Plastic Biodegradable Mulches Reduce Weeds and Promote Crop Growth in Day-neutral Strawberry in Western Washington

in HortScience

Day-neutral strawberry (Fragaria ×ananassa) is typically grown in plasticulture production systems that use black polyethylene (PE) mulch for weed management and promotion of crop growth and yield. The objectives of this research were to evaluate several commercial plastic and paper biodegradable mulch (BDM) products [Bio360, Experimental Prototype (Exp. Prototype), and WeedGuardPlus] in comparison with standard black PE mulch and bare ground cultivation in day-neutral strawberry grown in an annual system in northwestern Washington. Mulch performance [as percent visual cover (PVC)], weed suppression, marketable yield, plant biomass, and fruit quality were evaluated in ‘Albion’ and ‘Seascape’ strawberry grown in 2014 and 2015. PVC measured at the end of the production season was lowest for the Exp. Prototype (8%) in 2014 and was greatest for Bio360 (90%), WeedGuardPlus (90%), and PE (98%). In 2015, PVC at the end of the production season was again lowest for Exp. Prototype (62%), followed by WeedGuardPlus (64%), Bio360 (93%), and PE mulch (97%). Overall, weed pressure was higher in 2015 relative to 2014 and was greatest in the bare ground treatment in both years of the study. By the end of the 2015 season, weed cover in the bare ground treatment was 95%, followed by WeedGuardPlus (50%), Exp. Prototype (34%), PE (25%), and Bio360 (15%). Yield showed year and cultivar effects and was higher in mulched treatments. Plant biomass showed varying effects; root biomass was lowest in ‘Seascape’ in 2015 under the bare ground treatment and greatest under Bio360, which was similar to PE mulch and WeedGuardPlus. Leaf biomass was lowest in the bare ground treatment and highest in mulched treatments (except in 2015, when leaf biomass was intermediate for plants grown with WeedGuardPlus). Crown biomass showed a similar trend and was overall greater for plants grown in mulched treatments except for Bio360 in 2014, which was the same as the bare ground treatment. Overall, fruit quality was maintained among strawberry grown with BDMs, with soluble solids concentration (SSC, %) and titratable acidity (TA) being the only variables to show treatment effects. SCC tended to be lower in fruit from bare ground plots. TA was different for ‘Seascape’ in 2015 with fruit from bare ground and Exp. Prototype treatments having higher TA than the PE treatment. This study demonstrates that BDMs can be comparable to PE mulch in terms of performance and impacts on crop productivity in day-neutral strawberry, suggesting that BDMs could be a viable alternative to PE mulch for strawberry growers in the Pacific Northwest.

Contributor Notes

This work was funded by Washington State University’s Emerging Research Issues program.

We gratefully acknowledge the assistance of Curtis Faustich, Rachel Rudolph, Rachel Weber, Matt Arrington, and China Moss for project assistance.

Assistant Professor.

Graduate Research Assistants.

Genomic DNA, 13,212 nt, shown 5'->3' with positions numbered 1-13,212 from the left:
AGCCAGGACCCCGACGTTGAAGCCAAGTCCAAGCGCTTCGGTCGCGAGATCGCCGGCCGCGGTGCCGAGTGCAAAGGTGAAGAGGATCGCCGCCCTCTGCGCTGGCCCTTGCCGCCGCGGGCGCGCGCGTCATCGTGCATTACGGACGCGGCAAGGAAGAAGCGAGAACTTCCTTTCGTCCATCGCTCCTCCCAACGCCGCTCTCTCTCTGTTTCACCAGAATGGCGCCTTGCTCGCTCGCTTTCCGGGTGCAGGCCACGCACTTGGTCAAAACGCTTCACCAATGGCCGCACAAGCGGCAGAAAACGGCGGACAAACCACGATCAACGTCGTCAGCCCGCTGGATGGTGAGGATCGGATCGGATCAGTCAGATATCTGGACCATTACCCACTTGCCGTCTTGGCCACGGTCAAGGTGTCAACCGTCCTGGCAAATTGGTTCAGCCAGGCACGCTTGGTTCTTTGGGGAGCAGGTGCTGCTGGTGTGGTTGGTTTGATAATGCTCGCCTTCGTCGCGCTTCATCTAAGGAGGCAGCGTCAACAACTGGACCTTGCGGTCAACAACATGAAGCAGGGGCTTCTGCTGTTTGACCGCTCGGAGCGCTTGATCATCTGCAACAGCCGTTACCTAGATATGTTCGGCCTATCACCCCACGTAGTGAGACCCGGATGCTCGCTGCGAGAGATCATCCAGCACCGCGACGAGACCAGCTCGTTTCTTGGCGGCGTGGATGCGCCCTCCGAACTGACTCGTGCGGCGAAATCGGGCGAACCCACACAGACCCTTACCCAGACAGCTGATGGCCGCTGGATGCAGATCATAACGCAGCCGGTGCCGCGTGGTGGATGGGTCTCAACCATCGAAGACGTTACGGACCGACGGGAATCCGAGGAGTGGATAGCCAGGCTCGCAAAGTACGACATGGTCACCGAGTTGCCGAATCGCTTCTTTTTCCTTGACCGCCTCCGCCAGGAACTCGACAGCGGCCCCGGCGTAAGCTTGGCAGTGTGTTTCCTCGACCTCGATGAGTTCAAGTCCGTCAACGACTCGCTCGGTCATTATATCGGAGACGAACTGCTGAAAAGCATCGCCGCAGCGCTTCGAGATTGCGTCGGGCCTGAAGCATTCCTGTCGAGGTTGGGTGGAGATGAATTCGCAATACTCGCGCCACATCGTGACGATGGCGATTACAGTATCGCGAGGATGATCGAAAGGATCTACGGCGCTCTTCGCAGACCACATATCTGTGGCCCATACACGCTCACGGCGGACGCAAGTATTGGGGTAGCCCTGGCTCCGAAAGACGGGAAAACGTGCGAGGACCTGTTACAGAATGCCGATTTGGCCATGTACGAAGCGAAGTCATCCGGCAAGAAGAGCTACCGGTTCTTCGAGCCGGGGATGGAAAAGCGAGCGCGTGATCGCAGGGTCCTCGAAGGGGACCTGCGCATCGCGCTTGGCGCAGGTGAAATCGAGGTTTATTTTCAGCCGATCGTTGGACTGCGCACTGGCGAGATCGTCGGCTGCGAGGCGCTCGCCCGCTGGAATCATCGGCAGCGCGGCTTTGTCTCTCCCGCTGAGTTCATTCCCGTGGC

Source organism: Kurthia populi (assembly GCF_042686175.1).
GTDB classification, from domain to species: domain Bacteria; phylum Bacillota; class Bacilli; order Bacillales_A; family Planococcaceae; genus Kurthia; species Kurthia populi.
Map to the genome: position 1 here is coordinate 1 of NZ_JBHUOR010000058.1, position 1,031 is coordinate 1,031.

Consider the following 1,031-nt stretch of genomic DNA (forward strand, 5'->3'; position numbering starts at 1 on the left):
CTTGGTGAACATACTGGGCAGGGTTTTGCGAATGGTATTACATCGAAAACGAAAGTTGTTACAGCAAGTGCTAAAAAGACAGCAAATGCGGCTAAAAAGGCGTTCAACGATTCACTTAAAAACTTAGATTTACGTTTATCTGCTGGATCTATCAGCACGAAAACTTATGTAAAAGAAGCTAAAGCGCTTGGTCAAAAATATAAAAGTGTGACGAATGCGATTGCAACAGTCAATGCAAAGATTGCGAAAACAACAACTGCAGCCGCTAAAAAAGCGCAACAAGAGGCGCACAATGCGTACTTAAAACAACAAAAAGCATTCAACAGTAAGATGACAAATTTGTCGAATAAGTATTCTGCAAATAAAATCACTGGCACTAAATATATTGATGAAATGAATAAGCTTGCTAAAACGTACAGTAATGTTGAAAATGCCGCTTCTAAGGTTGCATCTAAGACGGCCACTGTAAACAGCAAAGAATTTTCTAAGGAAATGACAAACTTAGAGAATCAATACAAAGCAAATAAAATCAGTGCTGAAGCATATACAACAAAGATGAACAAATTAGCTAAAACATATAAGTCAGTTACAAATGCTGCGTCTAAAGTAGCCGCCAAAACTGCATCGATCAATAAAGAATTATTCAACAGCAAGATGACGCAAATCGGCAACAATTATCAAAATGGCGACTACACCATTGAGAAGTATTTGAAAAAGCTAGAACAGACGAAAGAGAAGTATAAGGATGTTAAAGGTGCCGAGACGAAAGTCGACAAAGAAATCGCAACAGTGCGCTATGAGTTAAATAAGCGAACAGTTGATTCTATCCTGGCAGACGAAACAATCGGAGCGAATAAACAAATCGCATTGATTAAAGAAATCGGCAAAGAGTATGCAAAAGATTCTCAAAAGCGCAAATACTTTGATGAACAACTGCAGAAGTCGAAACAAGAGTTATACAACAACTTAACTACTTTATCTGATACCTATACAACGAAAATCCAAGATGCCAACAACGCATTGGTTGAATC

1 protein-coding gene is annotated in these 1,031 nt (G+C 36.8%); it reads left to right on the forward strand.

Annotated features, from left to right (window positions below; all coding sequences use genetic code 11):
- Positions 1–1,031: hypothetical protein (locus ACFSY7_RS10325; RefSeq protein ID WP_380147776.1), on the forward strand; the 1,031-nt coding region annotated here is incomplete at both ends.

Scientific Assistant.

Professor.

Corresponding author. E-mail: lisa.devetter@wsu.edu.

Article Sections

Article Figures

  • View in gallery

    Percent visual cover (PVC) of different mulch treatments applied to strawberry in Mount Vernon, WA, 2014–15.

  • View in gallery

    Percent weed cover in strawberry grown with biodegradable and black polyethylene (PE) plastic mulches in Mount Vernon, WA, 2015.

Article References

  • AndradeC.PalhaM.DuarteE.2014Biodegradable mulch films performance for autumn-winter strawberry productionJ. Berry Res.44193202

  • AnzaloneA.CirujedaA.AibarJ.PardoG.ZaragozaC.2010Effect of biodegradable mulch materials on weed control in processing tomatoesWeed Technol.243369377

    • Search Google Scholar
    • Export Citation
  • BilckA.P.GrossmannM.V.YamashitaF.2010Biodegradable mulch films for strawberry productionPolym. Test.294471476

  • BrodhagenM.PeyronM.MilesC.InglisD.A.2015Biodegradable plastic agricultural mulches and key features of microbial degradationAppl. Microbiol. Biotechnol.99310391056

    • Search Google Scholar
    • Export Citation
  • California Strawberry Commission20172017 California strawberry acreage survey. 14 Aug. 2017. <http://www.calstrawberry.com/Resources-News/Industry-Reports>

  • Casierra-PosadaF.FonsecaE.VaughanG.2011Fruit quality in strawberry (Fragaria sp.) grown on colored plastic mulchAgron. Colomb.293407413

    • Search Google Scholar
    • Export Citation
  • CostaR.SaraivaA.CarvalhoL.DuarteE.2014The use of biodegradable mulch films on strawberry crop in PortugalSci. Hort.1736570

  • CowanJ.S.InglisD.A.MilesC.A.2013Deterioration of three potentially biodegradable plastic mulches before and after soil incorporation in a broccoli field production system in northwestern WashingtonHortTechnology23849858

    • Search Google Scholar
    • Export Citation
  • CowanJ.S.MilesC.A.AndrewsP.K.InglisD.A.2014Biodegradable mulch performed comparable to polyethylene in high tunnel tomato (Solanum lycopersicum L.) productionJ. Sci. Food Agr.9418541864

    • Search Google Scholar
    • Export Citation
  • Diaz-PerezJ.C.PhatakS.C.GiddingsD.BertrandD.MillsH.A.2005Root zone temperature, plant growth, and fruit yield of tomatillo as affected by plastic film mulchHortScience4013121319

    • Search Google Scholar
    • Export Citation
  • FernandezG.E.ButlerL.M.LouwsF.J.2001Strawberry growth and development in an annual plasticulture systemHortScience3612191223

  • FreemanS.GnayemN.2005Use of plasticulture for strawberry plant productionSmall Fruits Rev.412132

  • ForcellaF.PoppeS.R.HansenN.C.HeadW.A.HooverE.PropsomF.McKensieJ.2003Biological mulches for managing weeds in transplanted strawberry (Fragaria ×ananassa)Weed Technol.174782787

    • Search Google Scholar
    • Export Citation